Passing by a sapodilla tree, Herman took his machete and chopped at the bark, which then oozed a white substance called chicle, used in the manufacture of chewing gum. So many natural treats along the way! I enjoyed chewing the chicle. So now you know where the brand name “Chiclets” is derived from. The most astonishing moment was when Herman chopped a portion of a thick vine and held it over his hand. Moments later a watery substance poured from one end, and we caught it in our hands for a refreshing drink. The vine is known locally as bejuco de agua, or water vine.
Back to the waterfall. Oh my! There we were slogging through the jungle for hours when there before us was the most spectacular sight. We had been fooled a few times along the trail by the sound of water, but this time it was the real thing. The pool at the bottom was so cool and soothing after such a challenging hike. I tried not to think about the return journey. Herman sliced up some fresh mangoes, which we devoured while lounging on the rocks. We swam underneath the waterfall, and I laid back to watch the water hit my face. Robert has always wanted to swim in a waterfall, so he can now check that off his bucket list.
With some reluctance, we packed up and prepared to head back. On the way, we stopped at Herman’s home for a traditional meal consisting of palm hearts, cassava and some vegetable I couldn’t identify, along with a piece of chicken, all wrapped up in a banana leaf. I did eat some of the chicken in an attempt not to offend, but couldn’t finish. I cannot judge these people as they do not factory farm or add unnecessary chemicals to their food. In the same way, I do not judge the Inuit people for harvesting fish and mammals for their livelihood. It is the mass production fueled by greed at the expense of the animals, the environment and ultimately ourselves that I object to. The Bribri people hold everything created as sacred.
We passed by a bird watching tower, which we stopped at briefly, but due to the time of day, there weren’t any birds in flight. They are smarter than us humans as they, along with most of the animals in the area, have an afternoon siesta. If you arrive in the morning, this is supposed to be the third best place in the world for spotting birds in migration. We did spy a group of capuchin monkeys after they had tried to pelt us with fruit. Cheeky little things, peering at us through the branches. They have a pretty good aim considering they had to hit moving targets from a distance, with vegetation in the way. They didn’t hit any of us, but they tried!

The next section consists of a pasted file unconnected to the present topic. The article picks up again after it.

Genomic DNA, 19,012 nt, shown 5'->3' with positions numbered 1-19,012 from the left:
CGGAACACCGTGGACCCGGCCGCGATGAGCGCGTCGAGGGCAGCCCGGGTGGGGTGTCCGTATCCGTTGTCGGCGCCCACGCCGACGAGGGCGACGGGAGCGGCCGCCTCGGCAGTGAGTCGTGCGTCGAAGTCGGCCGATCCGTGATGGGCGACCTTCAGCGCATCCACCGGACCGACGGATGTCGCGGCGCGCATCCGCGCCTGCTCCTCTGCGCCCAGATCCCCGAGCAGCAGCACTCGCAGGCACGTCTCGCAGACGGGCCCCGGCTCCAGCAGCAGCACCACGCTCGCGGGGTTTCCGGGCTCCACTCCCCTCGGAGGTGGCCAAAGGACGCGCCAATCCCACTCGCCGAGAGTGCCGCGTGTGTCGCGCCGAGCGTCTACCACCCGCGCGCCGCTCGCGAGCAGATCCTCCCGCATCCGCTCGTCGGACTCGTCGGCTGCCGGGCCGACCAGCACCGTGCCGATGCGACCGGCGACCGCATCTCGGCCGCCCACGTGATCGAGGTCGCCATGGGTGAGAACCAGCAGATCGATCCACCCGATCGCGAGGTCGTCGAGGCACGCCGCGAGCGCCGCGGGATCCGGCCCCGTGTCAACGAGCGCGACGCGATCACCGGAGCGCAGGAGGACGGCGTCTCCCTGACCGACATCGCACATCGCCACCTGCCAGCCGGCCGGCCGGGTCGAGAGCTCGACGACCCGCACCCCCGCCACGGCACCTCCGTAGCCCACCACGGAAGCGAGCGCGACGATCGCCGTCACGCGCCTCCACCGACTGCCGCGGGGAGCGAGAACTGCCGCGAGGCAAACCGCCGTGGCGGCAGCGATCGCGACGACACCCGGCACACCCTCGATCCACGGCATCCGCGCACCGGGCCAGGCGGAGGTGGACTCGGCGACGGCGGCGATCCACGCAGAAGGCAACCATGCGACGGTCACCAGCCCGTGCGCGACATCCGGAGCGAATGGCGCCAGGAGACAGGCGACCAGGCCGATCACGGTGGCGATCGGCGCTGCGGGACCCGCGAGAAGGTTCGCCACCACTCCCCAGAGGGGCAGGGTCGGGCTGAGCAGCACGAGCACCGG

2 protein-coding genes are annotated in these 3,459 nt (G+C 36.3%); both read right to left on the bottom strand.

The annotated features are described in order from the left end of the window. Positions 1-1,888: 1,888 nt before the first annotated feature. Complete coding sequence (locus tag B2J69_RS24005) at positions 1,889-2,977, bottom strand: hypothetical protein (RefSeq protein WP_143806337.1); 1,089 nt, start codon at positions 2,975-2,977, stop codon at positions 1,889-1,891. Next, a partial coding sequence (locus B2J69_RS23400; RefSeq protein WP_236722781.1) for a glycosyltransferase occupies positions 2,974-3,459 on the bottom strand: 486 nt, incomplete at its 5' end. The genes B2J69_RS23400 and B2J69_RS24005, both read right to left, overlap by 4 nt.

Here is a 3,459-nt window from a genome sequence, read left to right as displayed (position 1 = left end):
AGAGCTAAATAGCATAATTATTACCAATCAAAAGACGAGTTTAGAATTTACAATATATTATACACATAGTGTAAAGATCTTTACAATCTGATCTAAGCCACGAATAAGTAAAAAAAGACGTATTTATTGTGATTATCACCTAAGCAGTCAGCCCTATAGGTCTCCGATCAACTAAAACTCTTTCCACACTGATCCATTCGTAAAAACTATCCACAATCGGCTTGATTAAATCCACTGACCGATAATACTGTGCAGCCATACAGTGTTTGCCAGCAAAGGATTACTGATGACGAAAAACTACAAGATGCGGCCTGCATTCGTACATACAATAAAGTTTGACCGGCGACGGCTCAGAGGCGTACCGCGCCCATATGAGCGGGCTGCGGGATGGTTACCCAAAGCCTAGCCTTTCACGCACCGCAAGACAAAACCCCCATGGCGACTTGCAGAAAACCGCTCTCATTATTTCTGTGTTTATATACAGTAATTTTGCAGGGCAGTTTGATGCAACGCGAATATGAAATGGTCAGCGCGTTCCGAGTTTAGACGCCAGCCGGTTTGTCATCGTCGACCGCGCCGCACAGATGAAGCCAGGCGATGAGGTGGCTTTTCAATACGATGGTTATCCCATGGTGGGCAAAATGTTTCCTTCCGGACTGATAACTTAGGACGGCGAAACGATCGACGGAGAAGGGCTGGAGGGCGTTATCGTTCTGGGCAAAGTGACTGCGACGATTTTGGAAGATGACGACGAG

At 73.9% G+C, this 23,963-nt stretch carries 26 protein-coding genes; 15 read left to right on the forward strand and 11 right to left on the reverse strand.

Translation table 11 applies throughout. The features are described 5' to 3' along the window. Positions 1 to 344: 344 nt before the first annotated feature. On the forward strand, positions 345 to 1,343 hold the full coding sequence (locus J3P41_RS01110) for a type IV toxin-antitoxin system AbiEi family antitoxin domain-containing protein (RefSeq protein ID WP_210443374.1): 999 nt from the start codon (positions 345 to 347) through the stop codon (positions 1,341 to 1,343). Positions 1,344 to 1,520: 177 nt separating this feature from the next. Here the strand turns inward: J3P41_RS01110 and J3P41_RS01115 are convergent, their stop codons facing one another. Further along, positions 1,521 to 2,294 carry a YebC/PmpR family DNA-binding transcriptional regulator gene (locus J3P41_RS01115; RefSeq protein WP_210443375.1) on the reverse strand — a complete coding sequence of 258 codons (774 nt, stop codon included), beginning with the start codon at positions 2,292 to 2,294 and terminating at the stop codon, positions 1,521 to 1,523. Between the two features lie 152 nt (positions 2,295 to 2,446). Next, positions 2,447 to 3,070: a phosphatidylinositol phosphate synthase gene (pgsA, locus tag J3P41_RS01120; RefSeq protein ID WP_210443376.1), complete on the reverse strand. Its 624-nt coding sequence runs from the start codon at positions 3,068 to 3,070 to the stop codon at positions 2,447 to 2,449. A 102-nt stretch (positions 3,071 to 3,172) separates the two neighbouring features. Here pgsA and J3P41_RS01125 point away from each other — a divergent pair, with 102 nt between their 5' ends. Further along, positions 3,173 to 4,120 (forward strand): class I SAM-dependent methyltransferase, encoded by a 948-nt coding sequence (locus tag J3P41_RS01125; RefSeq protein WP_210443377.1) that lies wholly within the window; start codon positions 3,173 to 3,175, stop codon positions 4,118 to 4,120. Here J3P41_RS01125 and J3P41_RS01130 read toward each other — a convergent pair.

Herman and his wife are self-sufficient, growing fruit and vegetables along with what they can gather from the jungle. They raise chickens and have two pigs. They process cacao from pod to compressed powder and sell some of their product to supplement their income. They also make necklaces from various seeds and the fibre from a yucca-like plant, while one of their sons carves hiking sticks.
I don’t remember Herman’s wife’s name, but she was very hospitable, immediately offering us a drink of that unforgettable cacao. As we approached their home, we could hear her hearty laughter coming from within. They were such a friendly cheerful couple, I will remember them for many years. What a privilege to see how the indigenous people live here in this particular part of Costa Rica. With all of our conveniences and gadgets, I doubt we possess the contentment these folks do.
Thank-you to Tirza from Life and Culture Adventures for coming along as our translator and for providing us with a day I will hold as a treasure for the rest of my life.